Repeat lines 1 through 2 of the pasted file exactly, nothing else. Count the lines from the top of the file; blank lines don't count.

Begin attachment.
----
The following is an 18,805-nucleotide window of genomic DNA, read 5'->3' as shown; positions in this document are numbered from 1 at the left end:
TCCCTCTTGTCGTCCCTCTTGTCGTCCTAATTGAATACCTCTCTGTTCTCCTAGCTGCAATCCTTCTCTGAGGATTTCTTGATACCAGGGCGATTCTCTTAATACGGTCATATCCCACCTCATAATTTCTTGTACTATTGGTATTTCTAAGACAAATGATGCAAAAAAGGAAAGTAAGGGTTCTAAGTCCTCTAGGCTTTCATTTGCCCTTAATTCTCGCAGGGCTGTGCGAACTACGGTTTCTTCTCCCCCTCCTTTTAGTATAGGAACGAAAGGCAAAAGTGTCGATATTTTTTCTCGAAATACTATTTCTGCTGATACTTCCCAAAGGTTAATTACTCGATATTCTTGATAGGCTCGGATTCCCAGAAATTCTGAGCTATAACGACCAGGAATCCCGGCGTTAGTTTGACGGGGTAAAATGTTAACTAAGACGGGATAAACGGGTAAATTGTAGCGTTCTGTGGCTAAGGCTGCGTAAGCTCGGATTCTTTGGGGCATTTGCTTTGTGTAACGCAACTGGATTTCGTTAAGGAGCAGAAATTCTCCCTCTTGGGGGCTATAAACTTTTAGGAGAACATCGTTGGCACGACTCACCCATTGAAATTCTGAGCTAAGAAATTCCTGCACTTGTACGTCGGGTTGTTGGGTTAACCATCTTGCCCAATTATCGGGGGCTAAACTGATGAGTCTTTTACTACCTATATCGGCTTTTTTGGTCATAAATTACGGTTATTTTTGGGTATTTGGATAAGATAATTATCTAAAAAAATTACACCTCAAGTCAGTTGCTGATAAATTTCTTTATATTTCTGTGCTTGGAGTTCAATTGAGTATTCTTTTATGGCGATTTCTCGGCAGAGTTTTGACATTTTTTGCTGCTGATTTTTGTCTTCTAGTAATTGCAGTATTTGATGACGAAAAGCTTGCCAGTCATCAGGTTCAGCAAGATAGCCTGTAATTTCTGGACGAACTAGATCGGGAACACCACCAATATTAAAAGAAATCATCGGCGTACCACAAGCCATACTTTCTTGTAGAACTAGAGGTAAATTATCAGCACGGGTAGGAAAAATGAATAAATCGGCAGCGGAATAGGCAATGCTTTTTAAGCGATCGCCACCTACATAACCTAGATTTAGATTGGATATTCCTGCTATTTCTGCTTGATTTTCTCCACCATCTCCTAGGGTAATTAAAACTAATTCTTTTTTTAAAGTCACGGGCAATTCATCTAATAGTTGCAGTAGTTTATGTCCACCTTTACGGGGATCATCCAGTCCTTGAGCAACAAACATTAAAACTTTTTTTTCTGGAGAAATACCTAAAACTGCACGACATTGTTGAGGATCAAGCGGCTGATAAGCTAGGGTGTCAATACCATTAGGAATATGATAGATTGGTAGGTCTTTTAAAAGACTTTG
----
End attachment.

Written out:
The following is an 18,805-nucleotide window of genomic DNA, read 5'->3' as shown; positions in this document are numbered from 1 at the left end:
TCCCTCTTGTCGTCCCTCTTGTCGTCCTAATTGAATACCTCTCTGTTCTCCTAGCTGCAATCCTTCTCTGAGGATTTCTTGATACCAGGGCGATTCTCTTAATACGGTCATATCCCACCTCATAATTTCTTGTACTATTGGTATTTCTAAGACAAATGATGCAAAAAAGGAAAGTAAGGGTTCTAAGTCCTCTAGGCTTTCATTTGCCCTTAATTCTCGCAGGGCTGTGCGAACTACGGTTTCTTCTCCCCCTCCTTTTAGTATAGGAACGAAAGGCAAAAGTGTCGATATTTTTTCTCGAAATACTATTTCTGCTGATACTTCCCAAAGGTTAATTACTCGATATTCTTGATAGGCTCGGATTCCCAGAAATTCTGAGCTATAACGACCAGGAATCCCGGCGTTAGTTTGACGGGGTAAAATGTTAACTAAGACGGGATAAACGGGTAAATTGTAGCGTTCTGTGGCTAAGGCTGCGTAAGCTCGGATTCTTTGGGGCATTTGCTTTGTGTAACGCAACTGGATTTCGTTAAGGAGCAGAAATTCTCCCTCTTGGGGGCTATAAACTTTTAGGAGAACATCGTTGGCACGACTCACCCATTGAAATTCTGAGCTAAGAAATTCCTGCACTTGTACGTCGGGTTGTTGGGTTAACCATCTTGCCCAATTATCGGGGGCTAAACTGATGAGTCTTTTACTACCTATATCGGCTTTTTTGGTCATAAATTACGGTTATTTTTGGGTATTTGGATAAGATAATTATCTAAAAAAATTACACCTCAAGTCAGTTGCTGATAAATTTCTTTATATTTCTGTGCTTGGAGTTCAATTGAGTATTCTTTTATGGCGATTTCTCGGCAGAGTTTTGACATTTTTTGCTGCTGATTTTTGTCTTCTAGTAATTGCAGTATTTGATGACGAAAAGCTTGCCAGTCATCAGGTTCAGCAAGATAGCCTGTAATTTCTGGACGAACTAGATCGGGAACACCACCAATATTAAAAGAAATCATCGGCGTACCACAAGCCATACTTTCTTGTAGAACTAGAGGTAAATTATCAGCACGGGTAGGAAAAATGAATAAATCGGCAGCGGAATAGGCAATGCTTTTTAAGCGATCGCCACCTACATAACCTAGATTTAGATTGGATATTCCTGCTATTTCTGCTTGATTTTCTCCACCATCTCCTAGGGTAATTAAAACTAATTCTTTTTTTAAAGTCACGGGCAATTCATCTAATAGTTGCAGTAGTTTATGTCCACCTTTACGGGGATCATCCAGTCCTTGAGCAACAAACATTAAAACTTTTTTTTCTGGAGAAATACCTAAAACTGCACGACATTGTTGAGGATCAAGCGGCTGATAAGCTAGGGTGTCAATACCATTAGGAATATGATAGATTGGTAGGTCTTTTAAAAGACTTTG